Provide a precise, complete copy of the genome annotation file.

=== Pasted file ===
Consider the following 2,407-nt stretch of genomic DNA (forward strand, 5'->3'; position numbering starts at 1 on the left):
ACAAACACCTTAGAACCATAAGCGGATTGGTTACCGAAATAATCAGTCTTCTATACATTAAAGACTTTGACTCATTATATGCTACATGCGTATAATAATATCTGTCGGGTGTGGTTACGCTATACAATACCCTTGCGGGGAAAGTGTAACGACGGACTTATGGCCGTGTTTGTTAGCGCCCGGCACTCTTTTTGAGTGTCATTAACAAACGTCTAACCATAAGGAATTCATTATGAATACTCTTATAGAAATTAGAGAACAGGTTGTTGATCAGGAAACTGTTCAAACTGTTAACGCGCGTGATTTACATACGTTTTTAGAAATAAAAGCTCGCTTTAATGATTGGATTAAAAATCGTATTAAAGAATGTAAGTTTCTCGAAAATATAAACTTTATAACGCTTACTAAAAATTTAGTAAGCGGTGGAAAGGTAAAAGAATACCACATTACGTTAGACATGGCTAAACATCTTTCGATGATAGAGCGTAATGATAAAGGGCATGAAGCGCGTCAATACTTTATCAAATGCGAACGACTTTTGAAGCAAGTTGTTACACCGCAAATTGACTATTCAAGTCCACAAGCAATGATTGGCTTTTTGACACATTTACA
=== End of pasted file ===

Consider the following 2,407-nt stretch of genomic DNA (forward strand, 5'->3'; position numbering starts at 1 on the left):
ACAAACACCTTAGAACCATAAGCGGATTGGTTACCGAAATAATCAGTCTTCTATACATTAAAGACTTTGACTCATTATATGCTACATGCGTATAATAATATCTGTCGGGTGTGGTTACGCTATACAATACCCTTGCGGGGAAAGTGTAACGACGGACTTATGGCCGTGTTTGTTAGCGCCCGGCACTCTTTTTGAGTGTCATTAACAAACGTCTAACCATAAGGAATTCATTATGAATACTCTTATAGAAATTAGAGAACAGGTTGTTGATCAGGAAACTGTTCAAACTGTTAACGCGCGTGATTTACATACGTTTTTAGAAATAAAAGCTCGCTTTAATGATTGGATTAAAAATCGTATTAAAGAATGTAAGTTTCTCGAAAATATAAACTTTATAACGCTTACTAAAAATTTAGTAAGCGGTGGAAAGGTAAAAGAATACCACATTACGTTAGACATGGCTAAACATCTTTCGATGATAGAGCGTAATGATAAAGGGCATGAAGCGCGTCAATACTTTATCAAATGCGAACGACTTTTGAAGCAAGTTGTTACACCGCAAATTGACTATTCAAGTCCACAAGCAATGATTGGCTTTTTGACACATTTACA